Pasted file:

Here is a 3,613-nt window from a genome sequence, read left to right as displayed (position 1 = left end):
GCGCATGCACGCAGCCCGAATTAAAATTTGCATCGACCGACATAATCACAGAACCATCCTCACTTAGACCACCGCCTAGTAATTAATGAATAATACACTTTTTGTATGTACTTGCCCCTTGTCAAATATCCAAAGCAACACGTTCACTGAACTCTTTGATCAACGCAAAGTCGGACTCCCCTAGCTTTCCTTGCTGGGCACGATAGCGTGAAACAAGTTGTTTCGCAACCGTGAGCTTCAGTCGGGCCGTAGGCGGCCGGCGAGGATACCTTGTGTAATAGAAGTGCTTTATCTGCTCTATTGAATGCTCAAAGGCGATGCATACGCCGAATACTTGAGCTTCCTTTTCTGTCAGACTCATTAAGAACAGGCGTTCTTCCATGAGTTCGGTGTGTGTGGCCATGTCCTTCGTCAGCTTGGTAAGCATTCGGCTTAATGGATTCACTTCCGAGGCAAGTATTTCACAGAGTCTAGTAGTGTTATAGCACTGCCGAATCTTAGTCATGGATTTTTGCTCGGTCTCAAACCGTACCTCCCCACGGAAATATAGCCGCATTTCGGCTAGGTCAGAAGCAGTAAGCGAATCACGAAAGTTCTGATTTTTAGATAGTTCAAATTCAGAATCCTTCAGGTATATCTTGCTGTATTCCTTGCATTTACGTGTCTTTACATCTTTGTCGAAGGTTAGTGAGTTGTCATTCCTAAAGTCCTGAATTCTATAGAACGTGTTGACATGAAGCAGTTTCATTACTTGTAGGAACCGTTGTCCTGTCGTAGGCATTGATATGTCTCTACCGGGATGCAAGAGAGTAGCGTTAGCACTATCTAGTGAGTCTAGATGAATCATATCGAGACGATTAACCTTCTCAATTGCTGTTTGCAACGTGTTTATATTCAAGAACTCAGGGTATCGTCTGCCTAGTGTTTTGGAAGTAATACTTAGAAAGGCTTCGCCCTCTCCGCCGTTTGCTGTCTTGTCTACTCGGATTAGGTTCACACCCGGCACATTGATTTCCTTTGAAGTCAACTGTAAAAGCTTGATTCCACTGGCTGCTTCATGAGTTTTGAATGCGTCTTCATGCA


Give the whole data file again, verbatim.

Here is a 3,613-nt window from a genome sequence, read left to right as displayed (position 1 = left end):
GCGCATGCACGCAGCCCGAATTAAAATTTGCATCGACCGACATAATCACAGAACCATCCTCACTTAGACCACCGCCTAGTAATTAATGAATAATACACTTTTTGTATGTACTTGCCCCTTGTCAAATATCCAAAGCAACACGTTCACTGAACTCTTTGATCAACGCAAAGTCGGACTCCCCTAGCTTTCCTTGCTGGGCACGATAGCGTGAAACAAGTTGTTTCGCAACCGTGAGCTTCAGTCGGGCCGTAGGCGGCCGGCGAGGATACCTTGTGTAATAGAAGTGCTTTATCTGCTCTATTGAATGCTCAAAGGCGATGCATACGCCGAATACTTGAGCTTCCTTTTCTGTCAGACTCATTAAGAACAGGCGTTCTTCCATGAGTTCGGTGTGTGTGGCCATGTCCTTCGTCAGCTTGGTAAGCATTCGGCTTAATGGATTCACTTCCGAGGCAAGTATTTCACAGAGTCTAGTAGTGTTATAGCACTGCCGAATCTTAGTCATGGATTTTTGCTCGGTCTCAAACCGTACCTCCCCACGGAAATATAGCCGCATTTCGGCTAGGTCAGAAGCAGTAAGCGAATCACGAAAGTTCTGATTTTTAGATAGTTCAAATTCAGAATCCTTCAGGTATATCTTGCTGTATTCCTTGCATTTACGTGTCTTTACATCTTTGTCGAAGGTTAGTGAGTTGTCATTCCTAAAGTCCTGAATTCTATAGAACGTGTTGACATGAAGCAGTTTCATTACTTGTAGGAACCGTTGTCCTGTCGTAGGCATTGATATGTCTCTACCGGGATGCAAGAGAGTAGCGTTAGCACTATCTAGTGAGTCTAGATGAATCATATCGAGACGATTAACCTTCTCAATTGCTGTTTGCAACGTGTTTATATTCAAGAACTCAGGGTATCGTCTGCCTAGTGTTTTGGAAGTAATACTTAGAAAGGCTTCGCCCTCTCCGCCGTTTGCTGTCTTGTCTACTCGGATTAGGTTCACACCCGGCACATTGATTTCCTTTGAAGTCAACTGTAAAAGCTTGATTCCACTGGCTGCTTCATGAGTTTTGAATGCGTCTTCATGCA